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Board chief exposes cheating techniques by supervisors in school exams

The Executive Secretary, Benue State Examination Board, Mr Alexander Asen, has exposed some clever techniques devised by some supervisors in  aiding cheating by some students during certificate examinations in the state.

Asen told Newsmen on Wednesday in Makurdi that some of the techniques included the use of non verbal communication skills and loud speakers where answers to questions are read out.

He said the use of body gestures was the most commonly used by supervisors to provide answers to questions.

“I noticed this when I paid a surprise visit to one remote school in one part of the state, where I saw an invigilator using his fingers to communicate answers to students.

“He was raising his fingers intermittently, sometimes he would raise one, yet at other times, three or four while he occasionally jumped.

“I asked the principal if the man was okay, but he simply laughed it off.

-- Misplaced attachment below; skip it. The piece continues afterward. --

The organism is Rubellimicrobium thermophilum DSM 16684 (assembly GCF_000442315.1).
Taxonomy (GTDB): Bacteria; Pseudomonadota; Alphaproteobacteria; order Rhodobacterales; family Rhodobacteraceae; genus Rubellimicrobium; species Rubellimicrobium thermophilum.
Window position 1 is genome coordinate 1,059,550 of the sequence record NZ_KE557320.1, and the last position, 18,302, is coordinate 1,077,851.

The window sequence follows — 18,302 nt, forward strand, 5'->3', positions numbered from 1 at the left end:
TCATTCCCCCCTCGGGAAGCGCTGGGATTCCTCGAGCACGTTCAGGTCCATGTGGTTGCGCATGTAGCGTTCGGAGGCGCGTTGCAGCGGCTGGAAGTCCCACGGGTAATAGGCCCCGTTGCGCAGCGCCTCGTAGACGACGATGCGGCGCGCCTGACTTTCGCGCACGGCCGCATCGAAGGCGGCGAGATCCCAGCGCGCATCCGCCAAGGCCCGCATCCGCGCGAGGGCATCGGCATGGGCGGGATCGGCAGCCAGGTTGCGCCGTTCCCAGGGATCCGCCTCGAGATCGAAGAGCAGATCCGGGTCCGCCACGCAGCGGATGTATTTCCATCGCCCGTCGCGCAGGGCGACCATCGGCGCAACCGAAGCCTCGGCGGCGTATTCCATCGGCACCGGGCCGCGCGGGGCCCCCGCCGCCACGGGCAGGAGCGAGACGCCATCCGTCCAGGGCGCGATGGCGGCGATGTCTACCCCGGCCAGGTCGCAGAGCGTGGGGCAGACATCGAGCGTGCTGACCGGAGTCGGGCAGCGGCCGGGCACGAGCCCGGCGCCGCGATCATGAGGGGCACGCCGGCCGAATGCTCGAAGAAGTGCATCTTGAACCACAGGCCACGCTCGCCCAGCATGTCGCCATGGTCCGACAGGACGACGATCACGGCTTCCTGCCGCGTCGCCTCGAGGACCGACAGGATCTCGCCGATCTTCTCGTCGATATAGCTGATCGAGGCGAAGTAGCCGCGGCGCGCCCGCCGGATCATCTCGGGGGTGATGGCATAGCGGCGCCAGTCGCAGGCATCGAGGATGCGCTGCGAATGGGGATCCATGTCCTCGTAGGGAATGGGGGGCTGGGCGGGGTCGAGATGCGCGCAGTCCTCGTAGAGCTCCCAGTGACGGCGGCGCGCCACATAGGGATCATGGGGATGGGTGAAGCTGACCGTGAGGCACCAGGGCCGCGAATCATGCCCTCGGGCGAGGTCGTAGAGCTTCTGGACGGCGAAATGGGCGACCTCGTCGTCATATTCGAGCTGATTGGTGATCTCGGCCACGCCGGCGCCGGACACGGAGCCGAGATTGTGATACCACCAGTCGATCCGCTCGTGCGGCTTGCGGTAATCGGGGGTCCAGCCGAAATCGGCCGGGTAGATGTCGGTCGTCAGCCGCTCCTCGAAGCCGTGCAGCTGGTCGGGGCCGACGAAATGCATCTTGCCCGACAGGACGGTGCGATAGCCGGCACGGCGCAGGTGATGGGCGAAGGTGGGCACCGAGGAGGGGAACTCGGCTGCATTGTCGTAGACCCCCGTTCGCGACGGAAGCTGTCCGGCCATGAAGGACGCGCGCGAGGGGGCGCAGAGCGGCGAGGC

“In my curiosity to find out what was happening, I asked a student, who didn’t know me what was the problem with the fellow in the examination hall and he told me with excitement that “today’s exam was good”.

“Each time the man raised his finger up, the answer to the question was A, two fingers meant B, while three, four and five fingers up represented C, D and E respectively”.

He said the board had reported such schools with high incidences of cheating to the appropriate authorities and was expecting sanctions against them.

The Executive Secretary said the board had achieved modest successes in ensuring the sanctity of examinations regardless of the cheating techniques.

He said the examiners had adopted strict measures in ensuring that beneficiaries of cheating never survived the marking process, explaining that scripts from a particular centre that carried the same answers, scores were kept aside for scrutiny.

“We also pay particular attention to schools that score very high marks in the examinations; most of these schools are from the remote areas, where these things are prevalent”.

He said the board was still evolving ingenious ways of checking malpractices during examinations and called on parents to assist the board in tackling the social ill.



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